So let's say that you're the one that's upset.
And you have something to say to someone else. What would you recommend to create a good environment but one that you can still be heard?
Great question. So first, you should always try to mentally prepare the other person that you want to talk, and it's totally fine. And I, you wanna prepare them that they're gonna have a difficult conversation with you. The reason for that is because if you don't and you bombard them, you often get them into a defensive body language right away. But if you tell them in a very calm voice that you wanna talk about something, they know that it's not a threat. It's serious, but they know that it's not a threat. So that's the first thing is to prepare. The second thing is to make sure that you have the physical space that you need. When we are upset, people, it feels like people are strangling you they're so close. So make sure that you're in a place, preferably not public, where you kinda make sure that you have enough space that you're not gonna be interrupted by anyone. Those little things can make a difference. And then deep breathing is the most important thing. First, because you don't want to go high into your vocal cords, that makes us sound not credible. You want them to take your concerns seriously. And that also will keep your heart rate down and your adrenaline not pumping so you can clearly hear them. When we're upset, when we're talking to someone about what we're upset, our brain clouds. Like, it's very hard to hear what they're saying. Deep breathing, keeping your cortisol levels nice and low, so making sure you're in your launch stance when you do it, helps you think clearly so you can figure out whatever the solution is, yeah. It's actually very similar on the other side, right? A little bit, yeah. Other questions on that.
We've got quite a lot, actually.
Yeah, we have time.
There's some very, very specific situations. Louis G Photography is saying, "So how do you reply when someone does "the Judge Judy look to you?" You know, they look over the glasses, et cetera. How do you handle that, diffuse it?
So if someone does that to you, first you should take a mental note that they might be being critical of you. I look to go into information-gathering mode. If someone does that to me, I wanna know what they're thinking. I wanna know what they're being critical of. So I will say, tell me what you're thinking. It looks like you're trying to figure something out. I will actually say that to them. And a lot of times they'll say, "Oh, I was just trying to figure out this." So either they'll tell you it was no big deal, or they'll raise a concern, which is exactly what they were thinking. So I verbally address it. I address if it looks like they're trying to look for something, yeah.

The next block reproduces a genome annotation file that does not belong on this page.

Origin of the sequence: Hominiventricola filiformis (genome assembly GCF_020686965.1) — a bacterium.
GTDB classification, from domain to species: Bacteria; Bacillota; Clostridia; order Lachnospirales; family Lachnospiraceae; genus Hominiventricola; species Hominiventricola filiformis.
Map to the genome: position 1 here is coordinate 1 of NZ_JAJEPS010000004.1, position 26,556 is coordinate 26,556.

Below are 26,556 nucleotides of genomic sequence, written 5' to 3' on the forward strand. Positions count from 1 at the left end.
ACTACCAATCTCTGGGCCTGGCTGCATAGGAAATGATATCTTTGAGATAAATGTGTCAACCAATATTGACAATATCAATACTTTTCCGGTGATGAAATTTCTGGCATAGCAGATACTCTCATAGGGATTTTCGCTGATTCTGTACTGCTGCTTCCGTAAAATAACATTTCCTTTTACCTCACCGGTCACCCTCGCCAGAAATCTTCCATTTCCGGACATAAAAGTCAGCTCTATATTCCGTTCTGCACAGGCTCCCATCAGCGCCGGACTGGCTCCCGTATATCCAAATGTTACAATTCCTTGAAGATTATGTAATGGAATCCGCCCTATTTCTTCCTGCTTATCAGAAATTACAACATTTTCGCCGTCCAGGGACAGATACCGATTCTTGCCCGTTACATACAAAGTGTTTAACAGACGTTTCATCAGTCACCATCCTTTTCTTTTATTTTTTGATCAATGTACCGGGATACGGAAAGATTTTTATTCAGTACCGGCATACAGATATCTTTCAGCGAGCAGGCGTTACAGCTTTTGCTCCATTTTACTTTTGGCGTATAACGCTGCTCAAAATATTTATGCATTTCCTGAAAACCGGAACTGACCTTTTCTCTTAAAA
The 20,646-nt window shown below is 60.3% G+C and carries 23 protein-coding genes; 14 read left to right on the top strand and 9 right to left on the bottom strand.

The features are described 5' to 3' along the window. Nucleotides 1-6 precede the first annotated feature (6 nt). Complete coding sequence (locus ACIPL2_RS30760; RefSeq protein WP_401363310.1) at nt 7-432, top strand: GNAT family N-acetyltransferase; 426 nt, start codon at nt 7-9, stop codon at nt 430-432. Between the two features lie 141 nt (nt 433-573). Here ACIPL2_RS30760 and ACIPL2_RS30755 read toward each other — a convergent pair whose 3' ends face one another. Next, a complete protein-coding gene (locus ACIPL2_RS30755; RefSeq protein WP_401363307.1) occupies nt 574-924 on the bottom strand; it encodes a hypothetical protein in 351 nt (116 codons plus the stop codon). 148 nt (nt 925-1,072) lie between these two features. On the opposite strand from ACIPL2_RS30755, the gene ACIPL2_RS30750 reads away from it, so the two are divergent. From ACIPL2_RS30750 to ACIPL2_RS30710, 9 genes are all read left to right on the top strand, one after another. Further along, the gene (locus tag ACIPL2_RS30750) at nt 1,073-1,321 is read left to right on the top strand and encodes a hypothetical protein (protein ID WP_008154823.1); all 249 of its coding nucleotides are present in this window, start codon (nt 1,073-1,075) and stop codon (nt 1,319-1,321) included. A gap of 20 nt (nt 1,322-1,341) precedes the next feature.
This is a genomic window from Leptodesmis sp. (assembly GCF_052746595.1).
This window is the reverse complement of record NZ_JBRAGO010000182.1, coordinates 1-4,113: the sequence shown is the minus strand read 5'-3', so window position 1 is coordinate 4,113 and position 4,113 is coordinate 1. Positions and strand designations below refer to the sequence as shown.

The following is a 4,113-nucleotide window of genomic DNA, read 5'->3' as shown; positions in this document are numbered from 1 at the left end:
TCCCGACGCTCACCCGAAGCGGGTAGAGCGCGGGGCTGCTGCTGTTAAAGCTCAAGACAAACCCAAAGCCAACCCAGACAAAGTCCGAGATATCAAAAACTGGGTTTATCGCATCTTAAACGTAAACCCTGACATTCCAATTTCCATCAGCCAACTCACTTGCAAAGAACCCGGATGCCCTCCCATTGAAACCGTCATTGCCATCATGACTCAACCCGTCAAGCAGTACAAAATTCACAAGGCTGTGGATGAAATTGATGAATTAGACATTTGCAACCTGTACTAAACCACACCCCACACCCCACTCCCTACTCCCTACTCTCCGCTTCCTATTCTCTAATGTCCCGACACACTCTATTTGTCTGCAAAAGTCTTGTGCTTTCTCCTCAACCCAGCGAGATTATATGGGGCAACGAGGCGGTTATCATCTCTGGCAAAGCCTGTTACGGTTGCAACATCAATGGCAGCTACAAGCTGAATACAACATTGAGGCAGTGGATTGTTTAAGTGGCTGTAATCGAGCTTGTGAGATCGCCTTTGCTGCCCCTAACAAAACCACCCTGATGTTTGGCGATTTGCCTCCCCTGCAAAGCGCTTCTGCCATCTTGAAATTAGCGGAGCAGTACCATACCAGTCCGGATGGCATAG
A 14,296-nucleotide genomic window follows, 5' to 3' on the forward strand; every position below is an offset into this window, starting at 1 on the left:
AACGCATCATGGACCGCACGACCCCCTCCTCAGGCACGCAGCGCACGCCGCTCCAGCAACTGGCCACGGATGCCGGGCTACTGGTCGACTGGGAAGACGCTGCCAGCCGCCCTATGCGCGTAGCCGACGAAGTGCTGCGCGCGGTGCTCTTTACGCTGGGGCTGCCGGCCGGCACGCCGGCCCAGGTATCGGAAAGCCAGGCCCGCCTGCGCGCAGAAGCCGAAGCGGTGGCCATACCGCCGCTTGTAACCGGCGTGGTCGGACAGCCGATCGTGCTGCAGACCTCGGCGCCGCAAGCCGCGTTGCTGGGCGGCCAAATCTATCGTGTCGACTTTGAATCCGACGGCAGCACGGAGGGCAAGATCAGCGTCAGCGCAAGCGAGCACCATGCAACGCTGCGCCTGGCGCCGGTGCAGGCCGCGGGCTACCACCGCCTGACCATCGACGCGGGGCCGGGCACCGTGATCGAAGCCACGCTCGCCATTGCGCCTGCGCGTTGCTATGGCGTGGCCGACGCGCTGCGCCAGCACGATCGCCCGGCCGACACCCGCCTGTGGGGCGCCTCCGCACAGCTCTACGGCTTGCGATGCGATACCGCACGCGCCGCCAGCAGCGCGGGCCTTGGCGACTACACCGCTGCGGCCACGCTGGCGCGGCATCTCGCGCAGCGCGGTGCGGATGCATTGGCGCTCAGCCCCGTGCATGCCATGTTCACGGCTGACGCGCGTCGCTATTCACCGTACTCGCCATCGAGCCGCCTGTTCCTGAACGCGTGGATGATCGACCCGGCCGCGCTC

And BodyTalk wants to know, "Wouldn't these calming gestures be seen as "submissive instead of like, and kind of "make you look less powerful?"
Okay, so great question. There's a different between neutral calm body language and low-power body language. Notice how I didn't tell you to contract your body. I didn't tell you to cross your arms over your chest. I told you to lean back so you can give them a little bit of space but stay in your launch stance. So you're not saying that your a pushover. You're not saying that you're gonna take it lightly. You're just saying that you don't wanna fight them on it. So that's why you have to go into neutral but not low-power posing, right? I didn't share any of the low-power tips. These are all neutral or giving them space. Purposively removing barriers also is great for torso aiming. Angling away slightly is not low-power, it's just a disengagement. Remember that we learned that the law of engagement is torso aiming. So it's just saying, you know, "I don't wanna engage with you on this fight. "I'm happy to talk to you when you're calm." And when they are calm, you sit back, you scoot back in, and you say, "Great, let's talk about it," nonverbally rewarding them and saying, "Great, in this space, "I am happy to talk to you." Yeah.
Amanda is asking a very tricky question, saying, "Is there an effective way to stop yourself "from crying in an office or public or situation "where you feel you've been insulted "but all eyes are still on you?"
It's very, very hard to stop yourself from crying. I haven't seen any research. I've heard, you know, people, their own, they will like bite the side of their tongue. I've heard people will pinch the bridge of their nose. I haven't seen anything scientific on what works. The biggest thing is when you get into, you're about to start crying, your cortisol levels and adrenaline levels are very high. So one thing you can do to counterbalance it is, first of all, I like to be alone. So if you can take a moment, it is worth it, right? If you're in a tense situation, you say, "I just need a minute," go out and move around, right, get that adrenaline out. Take yourself for a walk, and then get your testosterone levels pumping. That will help you counteract so you can think more clearly. Remember, testosterone is a strength hormone. It helps us think more clearly, helps us have muscle mass, helps us have more endurance. So if you're upset, or you're sad about something, you want to be able to at least think clearly so you know what you need to do next. And that can counterbalance the cortisol, the stress hormone. So getting your testosterone levels up is a great way to counteract some of those really sad, low feelings. 'Cause cortisol is what causes us to gain weight and makes us think more slowly. It makes us move more slowly, which makes it even worse. So, space and testosterone level is the best thing you can do. And by the way, I've been there. Totally have been there and said, I need to take a moment. Because if I'm gonna cry, that's fine. I just wanna have my moment to be able to cry and let it all out and then sort of reset myself. So I totally get it.